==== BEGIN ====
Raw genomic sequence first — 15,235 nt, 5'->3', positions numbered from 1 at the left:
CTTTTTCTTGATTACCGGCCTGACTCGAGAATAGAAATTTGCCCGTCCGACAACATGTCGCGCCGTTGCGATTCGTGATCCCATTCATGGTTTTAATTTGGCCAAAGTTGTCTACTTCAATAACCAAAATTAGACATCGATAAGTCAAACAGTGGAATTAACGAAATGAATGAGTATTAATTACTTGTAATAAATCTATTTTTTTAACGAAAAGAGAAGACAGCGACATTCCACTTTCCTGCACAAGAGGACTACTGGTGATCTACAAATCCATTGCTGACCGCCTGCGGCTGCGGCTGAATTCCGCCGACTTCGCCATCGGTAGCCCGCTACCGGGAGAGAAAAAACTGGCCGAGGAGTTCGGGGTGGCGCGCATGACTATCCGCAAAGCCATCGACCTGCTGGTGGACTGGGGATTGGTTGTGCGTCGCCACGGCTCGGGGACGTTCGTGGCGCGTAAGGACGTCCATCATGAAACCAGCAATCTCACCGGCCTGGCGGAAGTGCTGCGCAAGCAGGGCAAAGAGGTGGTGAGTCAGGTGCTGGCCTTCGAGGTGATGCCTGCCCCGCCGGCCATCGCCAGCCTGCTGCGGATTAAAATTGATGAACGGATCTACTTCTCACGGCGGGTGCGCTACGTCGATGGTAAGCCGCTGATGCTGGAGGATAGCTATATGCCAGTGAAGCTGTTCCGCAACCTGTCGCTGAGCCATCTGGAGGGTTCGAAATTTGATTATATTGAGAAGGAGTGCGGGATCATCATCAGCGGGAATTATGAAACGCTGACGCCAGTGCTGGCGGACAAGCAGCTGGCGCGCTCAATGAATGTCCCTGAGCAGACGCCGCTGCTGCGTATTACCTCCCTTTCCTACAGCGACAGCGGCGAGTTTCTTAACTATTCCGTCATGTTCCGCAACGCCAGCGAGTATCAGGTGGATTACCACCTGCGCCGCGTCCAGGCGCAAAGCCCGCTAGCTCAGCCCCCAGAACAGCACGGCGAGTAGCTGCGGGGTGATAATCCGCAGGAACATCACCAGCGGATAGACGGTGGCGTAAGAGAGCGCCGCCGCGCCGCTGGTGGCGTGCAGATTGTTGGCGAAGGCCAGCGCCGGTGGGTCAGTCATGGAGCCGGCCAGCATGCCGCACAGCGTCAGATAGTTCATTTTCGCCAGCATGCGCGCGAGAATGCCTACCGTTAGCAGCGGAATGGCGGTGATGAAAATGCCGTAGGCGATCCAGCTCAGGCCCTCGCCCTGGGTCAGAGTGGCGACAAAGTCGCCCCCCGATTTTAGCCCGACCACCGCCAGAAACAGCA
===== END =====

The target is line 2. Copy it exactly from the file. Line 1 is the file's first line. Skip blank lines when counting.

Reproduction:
CTTTTTCTTGATTACCGGCCTGACTCGAGAATAGAAATTTGCCCGTCCGACAACATGTCGCGCCGTTGCGATTCGTGATCCCATTCATGGTTTTAATTTGGCCAAAGTTGTCTACTTCAATAACCAAAATTAGACATCGATAAGTCAAACAGTGGAATTAACGAAATGAATGAGTATTAATTACTTGTAATAAATCTATTTTTTTAACGAAAAGAGAAGACAGCGACATTCCACTTTCCTGCACAAGAGGACTACTGGTGATCTACAAATCCATTGCTGACCGCCTGCGGCTGCGGCTGAATTCCGCCGACTTCGCCATCGGTAGCCCGCTACCGGGAGAGAAAAAACTGGCCGAGGAGTTCGGGGTGGCGCGCATGACTATCCGCAAAGCCATCGACCTGCTGGTGGACTGGGGATTGGTTGTGCGTCGCCACGGCTCGGGGACGTTCGTGGCGCGTAAGGACGTCCATCATGAAACCAGCAATCTCACCGGCCTGGCGGAAGTGCTGCGCAAGCAGGGCAAAGAGGTGGTGAGTCAGGTGCTGGCCTTCGAGGTGATGCCTGCCCCGCCGGCCATCGCCAGCCTGCTGCGGATTAAAATTGATGAACGGATCTACTTCTCACGGCGGGTGCGCTACGTCGATGGTAAGCCGCTGATGCTGGAGGATAGCTATATGCCAGTGAAGCTGTTCCGCAACCTGTCGCTGAGCCATCTGGAGGGTTCGAAATTTGATTATATTGAGAAGGAGTGCGGGATCATCATCAGCGGGAATTATGAAACGCTGACGCCAGTGCTGGCGGACAAGCAGCTGGCGCGCTCAATGAATGTCCCTGAGCAGACGCCGCTGCTGCGTATTACCTCCCTTTCCTACAGCGACAGCGGCGAGTTTCTTAACTATTCCGTCATGTTCCGCAACGCCAGCGAGTATCAGGTGGATTACCACCTGCGCCGCGTCCAGGCGCAAAGCCCGCTAGCTCAGCCCCCAGAACAGCACGGCGAGTAGCTGCGGGGTGATAATCCGCAGGAACATCACCAGCGGATAGACGGTGGCGTAAGAGAGCGCCGCCGCGCCGCTGGTGGCGTGCAGATTGTTGGCGAAGGCCAGCGCCGGTGGGTCAGTCATGGAGCCGGCCAGCATGCCGCACAGCGTCAGATAGTTCATTTTCGCCAGCATGCGCGCGAGAATGCCTACCGTTAGCAGCGGAATGGCGGTGATGAAAATGCCGTAGGCGATCCAGCTCAGGCCCTCGCCCTGGGTCAGAGTGGCGACAAAGTCGCCCCCCGATTTTAGCCCGACCACCGCCAGAAACAGCA